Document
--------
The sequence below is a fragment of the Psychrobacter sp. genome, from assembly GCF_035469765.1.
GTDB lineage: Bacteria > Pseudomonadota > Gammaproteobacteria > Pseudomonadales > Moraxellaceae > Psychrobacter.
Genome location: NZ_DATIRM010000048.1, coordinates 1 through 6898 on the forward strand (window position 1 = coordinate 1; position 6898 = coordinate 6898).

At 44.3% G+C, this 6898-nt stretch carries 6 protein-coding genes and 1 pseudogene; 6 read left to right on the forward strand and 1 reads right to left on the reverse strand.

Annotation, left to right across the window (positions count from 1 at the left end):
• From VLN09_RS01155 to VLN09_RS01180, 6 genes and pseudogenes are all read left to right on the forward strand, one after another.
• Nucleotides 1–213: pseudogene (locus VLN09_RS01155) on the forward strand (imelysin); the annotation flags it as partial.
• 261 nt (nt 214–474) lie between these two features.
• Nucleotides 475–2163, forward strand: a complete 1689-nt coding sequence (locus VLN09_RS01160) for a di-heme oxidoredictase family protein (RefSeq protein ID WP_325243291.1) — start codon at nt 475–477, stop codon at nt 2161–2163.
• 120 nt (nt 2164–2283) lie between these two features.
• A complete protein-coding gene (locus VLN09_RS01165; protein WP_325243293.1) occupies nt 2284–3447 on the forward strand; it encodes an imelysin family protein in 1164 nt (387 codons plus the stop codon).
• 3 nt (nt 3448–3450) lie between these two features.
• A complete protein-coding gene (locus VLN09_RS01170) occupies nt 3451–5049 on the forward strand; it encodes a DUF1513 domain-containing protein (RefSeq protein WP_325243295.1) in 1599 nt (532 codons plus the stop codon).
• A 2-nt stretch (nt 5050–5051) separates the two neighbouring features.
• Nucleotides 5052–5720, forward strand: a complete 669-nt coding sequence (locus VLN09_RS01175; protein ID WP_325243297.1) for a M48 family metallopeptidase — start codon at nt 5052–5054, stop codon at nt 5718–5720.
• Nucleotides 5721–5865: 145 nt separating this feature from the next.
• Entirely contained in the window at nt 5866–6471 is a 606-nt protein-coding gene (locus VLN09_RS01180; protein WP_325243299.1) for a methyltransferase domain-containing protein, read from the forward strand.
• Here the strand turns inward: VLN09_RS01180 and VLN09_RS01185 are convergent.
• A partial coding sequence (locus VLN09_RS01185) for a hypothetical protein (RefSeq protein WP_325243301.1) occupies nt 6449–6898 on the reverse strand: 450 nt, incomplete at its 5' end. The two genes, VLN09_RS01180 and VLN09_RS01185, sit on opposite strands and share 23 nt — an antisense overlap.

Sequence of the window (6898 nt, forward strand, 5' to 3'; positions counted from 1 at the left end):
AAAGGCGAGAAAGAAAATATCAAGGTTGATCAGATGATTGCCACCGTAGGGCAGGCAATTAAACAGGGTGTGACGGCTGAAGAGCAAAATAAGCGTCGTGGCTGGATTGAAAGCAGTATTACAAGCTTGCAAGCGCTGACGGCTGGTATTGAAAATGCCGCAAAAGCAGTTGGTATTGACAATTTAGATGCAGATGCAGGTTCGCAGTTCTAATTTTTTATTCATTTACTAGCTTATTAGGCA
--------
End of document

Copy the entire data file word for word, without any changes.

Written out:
The sequence below is a fragment of the Psychrobacter sp. genome, from assembly GCF_035469765.1.
GTDB lineage: Bacteria > Pseudomonadota > Gammaproteobacteria > Pseudomonadales > Moraxellaceae > Psychrobacter.
Genome location: NZ_DATIRM010000048.1, coordinates 1 through 6898 on the forward strand (window position 1 = coordinate 1; position 6898 = coordinate 6898).

At 44.3% G+C, this 6898-nt stretch carries 6 protein-coding genes and 1 pseudogene; 6 read left to right on the forward strand and 1 reads right to left on the reverse strand.

Annotation, left to right across the window (positions count from 1 at the left end):
• From VLN09_RS01155 to VLN09_RS01180, 6 genes and pseudogenes are all read left to right on the forward strand, one after another.
• Nucleotides 1–213: pseudogene (locus VLN09_RS01155) on the forward strand (imelysin); the annotation flags it as partial.
• 261 nt (nt 214–474) lie between these two features.
• Nucleotides 475–2163, forward strand: a complete 1689-nt coding sequence (locus VLN09_RS01160) for a di-heme oxidoredictase family protein (RefSeq protein ID WP_325243291.1) — start codon at nt 475–477, stop codon at nt 2161–2163.
• 120 nt (nt 2164–2283) lie between these two features.
• A complete protein-coding gene (locus VLN09_RS01165; protein WP_325243293.1) occupies nt 2284–3447 on the forward strand; it encodes an imelysin family protein in 1164 nt (387 codons plus the stop codon).
• 3 nt (nt 3448–3450) lie between these two features.
• A complete protein-coding gene (locus VLN09_RS01170) occupies nt 3451–5049 on the forward strand; it encodes a DUF1513 domain-containing protein (RefSeq protein WP_325243295.1) in 1599 nt (532 codons plus the stop codon).
• A 2-nt stretch (nt 5050–5051) separates the two neighbouring features.
• Nucleotides 5052–5720, forward strand: a complete 669-nt coding sequence (locus VLN09_RS01175; protein ID WP_325243297.1) for a M48 family metallopeptidase — start codon at nt 5052–5054, stop codon at nt 5718–5720.
• Nucleotides 5721–5865: 145 nt separating this feature from the next.
• Entirely contained in the window at nt 5866–6471 is a 606-nt protein-coding gene (locus VLN09_RS01180; protein WP_325243299.1) for a methyltransferase domain-containing protein, read from the forward strand.
• Here the strand turns inward: VLN09_RS01180 and VLN09_RS01185 are convergent.
• A partial coding sequence (locus VLN09_RS01185) for a hypothetical protein (RefSeq protein WP_325243301.1) occupies nt 6449–6898 on the reverse strand: 450 nt, incomplete at its 5' end. The two genes, VLN09_RS01180 and VLN09_RS01185, sit on opposite strands and share 23 nt — an antisense overlap.

Sequence of the window (6898 nt, forward strand, 5' to 3'; positions counted from 1 at the left end):
AAAGGCGAGAAAGAAAATATCAAGGTTGATCAGATGATTGCCACCGTAGGGCAGGCAATTAAACAGGGTGTGACGGCTGAAGAGCAAAATAAGCGTCGTGGCTGGATTGAAAGCAGTATTACAAGCTTGCAAGCGCTGACGGCTGGTATTGAAAATGCCGCAAAAGCAGTTGGTATTGACAATTTAGATGCAGATGCAGGTTCGCAGTTCTAATTTTTTATTCATTTACTAGCTTATTAGGCA